Apple iPhone 15 and 15 Plus review: It doesn't have to be flagship to be good

By Kenny Yeo - 19 Nov 2023


Note: This feature was first published on 9 October 2023.

Are there any good reasons to get either the iPhone 15 or iPhone 15 Plus this year?

A better regular iPhone

Context is important but we have poor memories. So let’s take a brief trip down memory to set the stage for this review. When Apple first started selling regular non-Pro and Pro iPhones, the regular iPhones came dangerously close to the Pro iPhones. This was true for the iPhone 11 and iPhone 12. In my reviews, I said the Pro phones didn’t do enough to differentiate themselves.

The TL;DR version:

The regular iPhones received substantial and important improvements this year and could be the models to have if you can live without some niceties, such as an always-on and high refresh rate display.

@hwztech Your first look at the iPhone 15 in all five finishes. #hwz #hwzsg #apple #iphone15 #wonderlust #iphone ♬ original sound - HardwareZone

Apple realised this and decided to create more separation between the regular and Pro iPhones with the iPhone 13 and then to a greater extent with the iPhone 14. I said the iPhone 14 and 14 Plus were “great phones on their own” but try to get an iPhone 13 Pro or Pro Max if you can. In truth, Apple went a bit too far and held back the iPhone 14 and 14 Plus too much.

Look at how pale the Blue iPhone 15 Plus looks next to the Black iPhone 15.

So for 2023, Apple decided to give the iPhone 15 and 15 Plus more substantial upgrades. The most notable ones are the new displays with Dynamic Island, a new 48-megapixel main camera, a slightly tweaked chassis, and USB-C connectivity. 

The iPhone 15 may be the cheaper iPhone, but its build quality is irreproachable. In the hands, it feels rock solid and expensive. The body is still aluminium, but like the Pro iPhones, they now have rounded edges so they feel less boxy and are more comfortable to hold. 

No Action Button, the iPhone 15 and 15 Plus still feature mute switches.

Glass is still used for the backs, but the colour is now directly infused into it. It’s supposed to be harder to manufacture and I can appreciate that, but the end result is, to put it kindly, subdued. Last year’s iPhone 14 had richer colours. Speaking of colours, there are five to choose from: Blue, Pink, Yellow, Green, and Black. Pink and Blue are my favourites because they look slightly more lively.

Dynamic Island comes to the regular non-Pro iPhones.

Though the body is mostly the same, the display has some significant changes. It’s still OLED and it still comes in two sizes – 6.1 and 6.7 inches – but it gains the Dynamic Island that was first seen on last year’s Pro iPhones. It’s a clever way of hiding the front-facing cameras and it’s getting increasingly useful now that more apps are making use of it.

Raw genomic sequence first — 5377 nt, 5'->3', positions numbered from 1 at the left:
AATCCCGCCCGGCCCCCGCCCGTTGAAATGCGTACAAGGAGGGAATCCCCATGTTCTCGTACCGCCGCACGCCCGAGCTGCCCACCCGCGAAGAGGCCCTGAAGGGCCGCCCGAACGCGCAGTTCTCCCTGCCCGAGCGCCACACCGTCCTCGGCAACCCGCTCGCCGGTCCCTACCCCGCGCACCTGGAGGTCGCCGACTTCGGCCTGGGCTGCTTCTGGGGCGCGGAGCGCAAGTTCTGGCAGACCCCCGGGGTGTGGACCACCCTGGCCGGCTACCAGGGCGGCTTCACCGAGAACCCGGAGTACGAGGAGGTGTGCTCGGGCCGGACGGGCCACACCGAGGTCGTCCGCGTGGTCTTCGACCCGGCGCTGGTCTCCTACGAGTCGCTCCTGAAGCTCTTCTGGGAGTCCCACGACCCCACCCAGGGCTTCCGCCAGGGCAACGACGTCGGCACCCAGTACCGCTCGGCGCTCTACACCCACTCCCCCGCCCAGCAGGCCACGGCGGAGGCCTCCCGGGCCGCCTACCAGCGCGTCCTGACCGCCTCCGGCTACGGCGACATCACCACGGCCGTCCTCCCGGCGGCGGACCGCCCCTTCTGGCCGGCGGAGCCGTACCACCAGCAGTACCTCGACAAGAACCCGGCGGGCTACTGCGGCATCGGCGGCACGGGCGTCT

The displays get brighter too. Maximum typical brightness is up by 200 nits to 1,000 nits and it can get as bright as 1,600 nits for HDR content and 2,000 nits when outdoors under glaring sun. This is very noticeable especially when you are viewing HDR content and when you are outdoors. Compared to the iPhone 14, photos viewed on the iPhone 15 look more vivid and punchy.

The display's refresh rate is still only 60Hz but at least it's sharp, bright, and has vivid colours.

Although these displays are generally very good, some problems persist. Their refresh rates are still a measly 60Hz. This is painfully obvious side by side with the iPhone 15 Pro and Pro Max or even any other decent mid-range Android phone. These must be the most expensive phones you can buy with a 60Hz display. Granted, the majority of the iPhone 15’s target audience probably won’t care, but for the people who do, scrolling through webpages and photos feels less smooth, which creates the impression that the phone isn’t as responsive.

The display isn’t always on either. Personally speaking, this isn’t as big of a deal as its slow refresh rate. But it does mean that the display will eventually go to sleep even if you put it in iOS 17’s new StandBy mode, which kind of defeats the purpose of this mode.

The USB-C port on the iPhone 15 and 15 Plus only supports USB 2.0 ports, that means up to 480Mbps only.

Of course, like the Pro iPhones, the iPhone 15 and 15 Plus now have USB-C ports too. However, unlike the Pro iPhones which support USB 3.0 speeds, transfer speeds on the iPhone 15 are limited to USB 2.0 speeds, that is 480Mbps. It’s disappointing for sure, but we have to remember that the iPhone 15 is powered by the A16 Bionic chip, which wasn’t designed to support USB 3.0 speeds. More important is the fact that the transition to a USB-C port makes the iPhone 15 and 15 Plus more convenient to charge, particularly if you already own newer MacBooks and iPads, which have USB-C charging ports.

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